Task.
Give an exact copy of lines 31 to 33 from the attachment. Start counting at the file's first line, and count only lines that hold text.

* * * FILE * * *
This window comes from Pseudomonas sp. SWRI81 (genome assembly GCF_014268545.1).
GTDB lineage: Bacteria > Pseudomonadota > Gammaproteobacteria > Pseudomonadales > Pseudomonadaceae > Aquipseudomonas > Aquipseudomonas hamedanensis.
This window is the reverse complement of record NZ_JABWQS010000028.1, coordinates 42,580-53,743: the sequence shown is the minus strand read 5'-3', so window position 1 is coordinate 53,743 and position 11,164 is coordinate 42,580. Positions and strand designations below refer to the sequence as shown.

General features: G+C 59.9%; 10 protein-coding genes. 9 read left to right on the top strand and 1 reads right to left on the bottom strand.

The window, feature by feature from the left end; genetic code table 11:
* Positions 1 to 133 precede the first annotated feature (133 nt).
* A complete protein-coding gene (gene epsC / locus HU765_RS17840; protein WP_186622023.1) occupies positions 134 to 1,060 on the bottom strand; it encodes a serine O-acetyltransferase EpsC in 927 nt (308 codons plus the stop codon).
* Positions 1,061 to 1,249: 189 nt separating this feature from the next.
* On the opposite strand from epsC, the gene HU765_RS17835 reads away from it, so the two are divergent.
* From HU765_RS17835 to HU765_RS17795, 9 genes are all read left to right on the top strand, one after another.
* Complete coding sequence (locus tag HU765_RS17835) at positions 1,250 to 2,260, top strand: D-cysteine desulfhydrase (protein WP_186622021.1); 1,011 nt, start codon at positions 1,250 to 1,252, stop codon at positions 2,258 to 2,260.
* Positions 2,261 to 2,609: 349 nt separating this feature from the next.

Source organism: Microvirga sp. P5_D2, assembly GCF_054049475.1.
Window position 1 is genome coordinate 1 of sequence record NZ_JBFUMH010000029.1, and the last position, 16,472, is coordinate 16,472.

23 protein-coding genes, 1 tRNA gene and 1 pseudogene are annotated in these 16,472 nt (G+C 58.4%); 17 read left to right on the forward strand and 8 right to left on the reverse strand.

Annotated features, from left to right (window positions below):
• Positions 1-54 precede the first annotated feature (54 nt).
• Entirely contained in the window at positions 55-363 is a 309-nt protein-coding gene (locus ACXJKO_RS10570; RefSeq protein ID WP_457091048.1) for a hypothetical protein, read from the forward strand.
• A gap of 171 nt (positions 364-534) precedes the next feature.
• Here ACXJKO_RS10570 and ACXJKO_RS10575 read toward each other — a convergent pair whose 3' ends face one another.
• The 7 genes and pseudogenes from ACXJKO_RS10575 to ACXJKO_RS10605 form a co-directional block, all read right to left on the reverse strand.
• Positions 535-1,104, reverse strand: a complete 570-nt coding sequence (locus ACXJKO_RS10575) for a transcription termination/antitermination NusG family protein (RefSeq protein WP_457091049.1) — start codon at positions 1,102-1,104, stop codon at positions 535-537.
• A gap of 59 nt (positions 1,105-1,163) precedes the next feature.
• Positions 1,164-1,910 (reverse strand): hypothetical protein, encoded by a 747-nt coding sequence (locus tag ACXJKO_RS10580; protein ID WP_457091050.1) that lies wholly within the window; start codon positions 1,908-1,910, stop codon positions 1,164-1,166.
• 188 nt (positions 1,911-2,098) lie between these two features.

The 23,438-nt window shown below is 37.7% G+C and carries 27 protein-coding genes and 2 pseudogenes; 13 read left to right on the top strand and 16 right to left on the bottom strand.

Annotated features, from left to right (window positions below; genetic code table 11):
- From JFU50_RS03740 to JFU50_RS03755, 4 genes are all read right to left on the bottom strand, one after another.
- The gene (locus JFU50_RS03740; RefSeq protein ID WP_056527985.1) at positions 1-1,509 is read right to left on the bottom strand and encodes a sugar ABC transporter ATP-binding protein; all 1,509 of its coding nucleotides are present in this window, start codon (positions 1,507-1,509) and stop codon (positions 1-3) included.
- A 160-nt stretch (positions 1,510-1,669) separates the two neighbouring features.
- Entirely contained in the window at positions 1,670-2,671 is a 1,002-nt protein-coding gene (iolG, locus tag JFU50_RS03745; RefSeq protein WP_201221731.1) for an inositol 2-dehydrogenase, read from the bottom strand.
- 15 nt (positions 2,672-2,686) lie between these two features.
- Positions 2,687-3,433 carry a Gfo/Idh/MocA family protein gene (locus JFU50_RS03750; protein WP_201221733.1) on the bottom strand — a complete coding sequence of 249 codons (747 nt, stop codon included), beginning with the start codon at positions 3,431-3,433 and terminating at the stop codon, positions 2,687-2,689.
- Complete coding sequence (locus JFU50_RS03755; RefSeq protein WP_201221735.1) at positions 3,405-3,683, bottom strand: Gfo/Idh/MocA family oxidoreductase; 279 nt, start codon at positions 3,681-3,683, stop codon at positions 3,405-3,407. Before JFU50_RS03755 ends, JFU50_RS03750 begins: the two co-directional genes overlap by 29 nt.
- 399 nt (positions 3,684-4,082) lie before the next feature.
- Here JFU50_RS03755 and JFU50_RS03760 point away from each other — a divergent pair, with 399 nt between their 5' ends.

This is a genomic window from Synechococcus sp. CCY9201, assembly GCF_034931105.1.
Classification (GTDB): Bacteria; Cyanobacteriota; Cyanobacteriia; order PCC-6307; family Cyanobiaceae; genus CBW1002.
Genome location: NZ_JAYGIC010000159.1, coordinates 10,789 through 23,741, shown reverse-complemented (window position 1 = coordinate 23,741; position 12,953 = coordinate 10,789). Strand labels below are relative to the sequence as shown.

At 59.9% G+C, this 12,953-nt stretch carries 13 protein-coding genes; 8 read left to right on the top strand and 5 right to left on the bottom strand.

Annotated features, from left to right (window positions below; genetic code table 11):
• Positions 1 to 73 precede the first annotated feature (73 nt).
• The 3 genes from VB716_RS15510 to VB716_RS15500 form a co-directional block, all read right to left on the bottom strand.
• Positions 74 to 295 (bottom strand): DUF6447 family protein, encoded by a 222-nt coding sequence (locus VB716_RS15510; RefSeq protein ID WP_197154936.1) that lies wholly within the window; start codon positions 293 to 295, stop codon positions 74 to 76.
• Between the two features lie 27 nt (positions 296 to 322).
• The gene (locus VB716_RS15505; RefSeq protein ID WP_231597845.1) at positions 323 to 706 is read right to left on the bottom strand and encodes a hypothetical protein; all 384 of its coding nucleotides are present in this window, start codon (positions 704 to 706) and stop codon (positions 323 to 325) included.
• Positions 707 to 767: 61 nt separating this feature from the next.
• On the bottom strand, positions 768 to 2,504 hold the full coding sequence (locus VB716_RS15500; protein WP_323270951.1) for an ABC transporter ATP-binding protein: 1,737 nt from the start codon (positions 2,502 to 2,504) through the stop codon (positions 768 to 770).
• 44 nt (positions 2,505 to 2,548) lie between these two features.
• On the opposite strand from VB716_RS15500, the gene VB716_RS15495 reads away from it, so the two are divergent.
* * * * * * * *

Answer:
- Entirely contained in the window at positions 1,670-2,671 is a 1,002-nt protein-coding gene (iolG, locus tag JFU50_RS03745; RefSeq protein WP_201221731.1) for an inositol 2-dehydrogenase, read from the bottom strand.
- 15 nt (positions 2,672-2,686) lie between these two features.
- Positions 2,687-3,433 carry a Gfo/Idh/MocA family protein gene (locus JFU50_RS03750; protein WP_201221733.1) on the bottom strand — a complete coding sequence of 249 codons (747 nt, stop codon included), beginning with the start codon at positions 3,431-3,433 and terminating at the stop codon, positions 2,687-2,689.